Spokesman:  Well, I think it's clear from what Jan Egeland said that we need the agreement of all parties, whether that be the Russians, the Syrian Government, all the other parties that are involved in the fighting, the armed elements and other countries that are directly or indirectly involved in one side or the other of this fight.  In order to get aid in, in order to get people out, we need a chunk of time.  We need a few… I think Mr. Egeland referred to 72 hours of preparation, then a few days to get people out.  These are… it's a critical necessity for us to do the humanitarian work that we need to do.  From what I gather, the discussions with the high‑level group in Geneva are continuing, and Mr. Egeland said we put a plan forward, and we hope to be able to implement that plan.  Carole?

Question:  Do you have an update on the inquiry on the bombing of the aid convoy in Syria?

Spokesman:  No.

Question:  When do you expect that?

Spokesman: It's a good question.  I was thinking of asking that question myself about 15 minutes ago, and I will need to get an update of where we are on the commission inquiry, whether they've managed to go in or not and just to get you a general update.  Mr. Lee?

Question:  I wanted to ask you, on what you read out on Yambio, it seemed to… there are reports there of two civilians and I've published the name… of being killed and the actual… what occurred there, it said, is that the SPLA [Sudan People’s Liberation Army] in Government arrived at the town and killed unarmed civilians in their homes.  So I wanted to know, if you're now saying that the UN has done a patrol, are they saying that they… they're unaware of deaths occurring?  And how is it that they're unaware of who attacked the town?

Spokesman:  Well, it's… I'm not saying they're unaware of deaths occurring.  They can only report on what they've actually seen.  Our resources, as you know are fairly… are stretched.  They… when you are involved in these situations and there is fighting, you may be facing men, because they're usually men, with guns in uniforms who may not have specific markings or who may not stop firing to fully identify themselves.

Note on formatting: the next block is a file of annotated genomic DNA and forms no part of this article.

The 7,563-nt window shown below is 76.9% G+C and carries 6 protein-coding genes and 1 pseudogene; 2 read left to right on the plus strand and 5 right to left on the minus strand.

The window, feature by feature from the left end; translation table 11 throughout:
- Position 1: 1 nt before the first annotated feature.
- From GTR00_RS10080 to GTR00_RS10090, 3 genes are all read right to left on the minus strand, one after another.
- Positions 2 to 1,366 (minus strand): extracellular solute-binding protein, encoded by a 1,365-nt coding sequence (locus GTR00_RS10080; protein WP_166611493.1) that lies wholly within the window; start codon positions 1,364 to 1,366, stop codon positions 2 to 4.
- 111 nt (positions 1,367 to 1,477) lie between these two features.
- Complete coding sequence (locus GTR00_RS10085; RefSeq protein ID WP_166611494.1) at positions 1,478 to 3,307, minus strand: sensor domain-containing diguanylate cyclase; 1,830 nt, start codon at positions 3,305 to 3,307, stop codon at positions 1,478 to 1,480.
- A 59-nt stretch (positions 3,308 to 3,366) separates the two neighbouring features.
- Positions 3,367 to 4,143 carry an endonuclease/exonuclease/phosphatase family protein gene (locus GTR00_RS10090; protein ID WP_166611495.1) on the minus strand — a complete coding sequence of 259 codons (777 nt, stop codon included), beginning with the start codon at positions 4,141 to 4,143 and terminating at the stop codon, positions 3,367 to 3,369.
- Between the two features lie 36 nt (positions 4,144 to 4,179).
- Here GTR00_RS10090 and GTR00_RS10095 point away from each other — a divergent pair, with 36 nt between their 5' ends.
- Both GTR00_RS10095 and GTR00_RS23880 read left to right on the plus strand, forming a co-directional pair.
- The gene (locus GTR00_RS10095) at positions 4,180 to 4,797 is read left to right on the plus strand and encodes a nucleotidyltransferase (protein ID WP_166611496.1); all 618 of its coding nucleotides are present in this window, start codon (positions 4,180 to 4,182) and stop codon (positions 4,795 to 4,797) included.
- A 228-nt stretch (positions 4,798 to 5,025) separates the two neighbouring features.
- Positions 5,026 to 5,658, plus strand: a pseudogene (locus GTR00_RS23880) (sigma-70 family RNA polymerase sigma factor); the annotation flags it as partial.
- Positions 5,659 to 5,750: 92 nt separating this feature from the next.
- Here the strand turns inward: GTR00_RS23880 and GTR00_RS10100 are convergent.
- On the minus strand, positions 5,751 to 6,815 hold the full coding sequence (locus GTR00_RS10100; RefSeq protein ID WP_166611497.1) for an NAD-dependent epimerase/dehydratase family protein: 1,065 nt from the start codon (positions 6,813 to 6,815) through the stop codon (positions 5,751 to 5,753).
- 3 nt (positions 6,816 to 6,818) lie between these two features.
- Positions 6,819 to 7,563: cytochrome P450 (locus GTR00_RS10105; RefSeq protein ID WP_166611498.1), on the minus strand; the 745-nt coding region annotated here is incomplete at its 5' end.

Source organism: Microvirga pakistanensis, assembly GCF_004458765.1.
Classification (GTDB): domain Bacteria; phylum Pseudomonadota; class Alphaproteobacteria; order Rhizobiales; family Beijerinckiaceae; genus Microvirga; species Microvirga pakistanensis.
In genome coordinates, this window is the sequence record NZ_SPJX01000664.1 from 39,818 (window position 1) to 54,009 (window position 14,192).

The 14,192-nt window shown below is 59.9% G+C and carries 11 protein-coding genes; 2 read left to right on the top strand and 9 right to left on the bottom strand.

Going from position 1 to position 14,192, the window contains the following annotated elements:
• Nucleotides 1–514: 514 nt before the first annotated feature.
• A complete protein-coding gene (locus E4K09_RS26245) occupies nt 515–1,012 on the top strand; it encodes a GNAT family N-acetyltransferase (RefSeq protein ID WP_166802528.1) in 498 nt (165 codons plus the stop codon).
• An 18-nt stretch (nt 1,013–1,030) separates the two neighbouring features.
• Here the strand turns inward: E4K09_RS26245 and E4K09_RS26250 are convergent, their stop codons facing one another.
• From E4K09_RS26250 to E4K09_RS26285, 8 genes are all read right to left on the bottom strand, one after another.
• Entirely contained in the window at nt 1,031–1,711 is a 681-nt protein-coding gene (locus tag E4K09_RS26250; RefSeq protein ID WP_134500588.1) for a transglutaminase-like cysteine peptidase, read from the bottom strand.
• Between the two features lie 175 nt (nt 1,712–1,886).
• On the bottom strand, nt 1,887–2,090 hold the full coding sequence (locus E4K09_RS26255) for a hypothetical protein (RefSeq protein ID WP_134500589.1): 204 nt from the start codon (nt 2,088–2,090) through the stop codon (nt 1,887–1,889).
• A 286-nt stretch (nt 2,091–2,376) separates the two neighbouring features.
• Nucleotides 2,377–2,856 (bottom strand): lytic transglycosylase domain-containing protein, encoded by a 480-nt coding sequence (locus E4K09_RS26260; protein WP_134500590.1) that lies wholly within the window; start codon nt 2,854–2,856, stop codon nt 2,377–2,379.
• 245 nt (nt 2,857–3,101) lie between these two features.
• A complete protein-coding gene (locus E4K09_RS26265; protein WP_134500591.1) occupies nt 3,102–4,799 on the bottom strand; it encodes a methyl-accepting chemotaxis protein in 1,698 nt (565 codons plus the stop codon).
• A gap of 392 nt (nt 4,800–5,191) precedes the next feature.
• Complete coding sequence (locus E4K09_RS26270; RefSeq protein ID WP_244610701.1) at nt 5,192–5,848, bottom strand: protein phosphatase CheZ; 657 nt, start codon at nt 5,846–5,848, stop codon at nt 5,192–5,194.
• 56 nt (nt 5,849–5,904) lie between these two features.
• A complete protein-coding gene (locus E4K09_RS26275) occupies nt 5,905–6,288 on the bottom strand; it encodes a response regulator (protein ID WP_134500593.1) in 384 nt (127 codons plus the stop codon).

Question:  Sure.  I guess I'm going to ask you again… maybe it's just a yes or no.  Can you… can you ask the… the… the… UNMISS whether Isaac Jacob of the youth choir of St. Mary's Catholic Church in Yambio was, in fact, killed?

Spokesman:  I don't have… you can email the UNMISS PIO [Public Information Office].  I don't have that information here.  Carole?

Question:  Stéphane, I just want to come back to Donald Trump and the reaction here at the UN.  Are there any meetings, discussions to try to measure the impact, what effect it might have on multilateralism, how the UN is going to deal with this new reality?

Spokesman:  As there… every time there's a change in administration in any country and especially in a country that's the largest donor to the United Nations, it does give way to some thinking and some implement… some thinking and what the impact could be.  I think the Secretary‑General was clear yesterday in his statement on the need for continuing American leadership on a number of issues, on human rights, on climate change, on development, and on the host of security issues that we face… that we have to deal with here every day.  I think… this is Day 2.  We have to see also who the team is that will be around the President‑elect on foreign policy issues and when we can get in touch with them.  But I think it's still early days.  Oleg?